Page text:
Drones promise to be the future of consumer delivery in China, where large-scale trials are being carried out
Text Lim Jun Xi
Apart from firing rockets, pollinating flowers and taking beautiful photographs, drones are now replacing Chinese postmen for customers of local e-commerce sites like JD.com and Alibaba. While the idea was pioneered by Amazon CEO Jeff Bezos in 2013, US regulations have greatly stifled the development of drone delivery there.
Fortunately for Chinese companies, the Chinese government is far more accommodating. In 2017, JD.com became the first company to trial the service on a large-scale in Beijing, Sichuan, Shanxi, and Jiangsu, and announced its plans to have a fully functional service by 2020. Drones are flown to pick-up points where a delivery man retrieves them and delivers them to customers.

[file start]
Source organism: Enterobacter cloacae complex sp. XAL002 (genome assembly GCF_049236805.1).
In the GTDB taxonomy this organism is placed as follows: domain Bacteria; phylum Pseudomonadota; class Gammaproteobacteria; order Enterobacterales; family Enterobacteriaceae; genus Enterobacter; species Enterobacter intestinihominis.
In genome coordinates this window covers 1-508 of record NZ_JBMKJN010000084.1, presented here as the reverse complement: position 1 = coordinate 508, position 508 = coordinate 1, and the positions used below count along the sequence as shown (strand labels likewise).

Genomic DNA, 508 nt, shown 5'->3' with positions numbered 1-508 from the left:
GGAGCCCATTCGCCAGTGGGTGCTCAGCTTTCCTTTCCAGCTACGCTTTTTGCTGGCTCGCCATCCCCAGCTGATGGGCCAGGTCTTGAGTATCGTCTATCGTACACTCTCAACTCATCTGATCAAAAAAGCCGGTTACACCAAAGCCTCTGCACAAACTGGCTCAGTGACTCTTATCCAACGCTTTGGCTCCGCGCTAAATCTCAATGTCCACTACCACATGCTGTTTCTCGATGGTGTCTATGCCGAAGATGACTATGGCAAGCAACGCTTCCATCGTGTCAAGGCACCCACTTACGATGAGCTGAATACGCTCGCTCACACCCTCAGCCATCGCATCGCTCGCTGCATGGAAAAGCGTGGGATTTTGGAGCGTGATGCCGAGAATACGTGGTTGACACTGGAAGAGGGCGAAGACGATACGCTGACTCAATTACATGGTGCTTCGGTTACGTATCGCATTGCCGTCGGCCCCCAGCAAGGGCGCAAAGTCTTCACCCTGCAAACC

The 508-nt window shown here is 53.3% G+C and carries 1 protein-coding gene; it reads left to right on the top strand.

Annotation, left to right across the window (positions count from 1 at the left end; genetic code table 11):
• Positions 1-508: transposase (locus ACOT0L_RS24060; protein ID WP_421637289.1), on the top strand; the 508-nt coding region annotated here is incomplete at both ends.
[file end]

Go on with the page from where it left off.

The greatest advantage of such a service in a large country like China is the ability to offer cheap and fast deliveries to rural areas, where hand deliveries are costly and slow. In addition to typical deliveries, the company hopes to connect rural suppliers, such as farmers, to larger markets. Even large goods can be delivered with this system, as China’s largest private courier service, SF Express, is developing a heavy-load drone that can transport items weighing 1,200 kilograms over a distance of 3,000 kilometres, compared to the maximum 2 kilograms over 50 kilometres that current drones can manage. However, current prototypes still use fossil fuels, and changing to an environmentally-friendly power source is proving difficult for researchers who are held back by the limitations of battery technology.
Related: The New Space Race
For more stories and photographs from this issue, see Asian Geographic Issue 129, 2018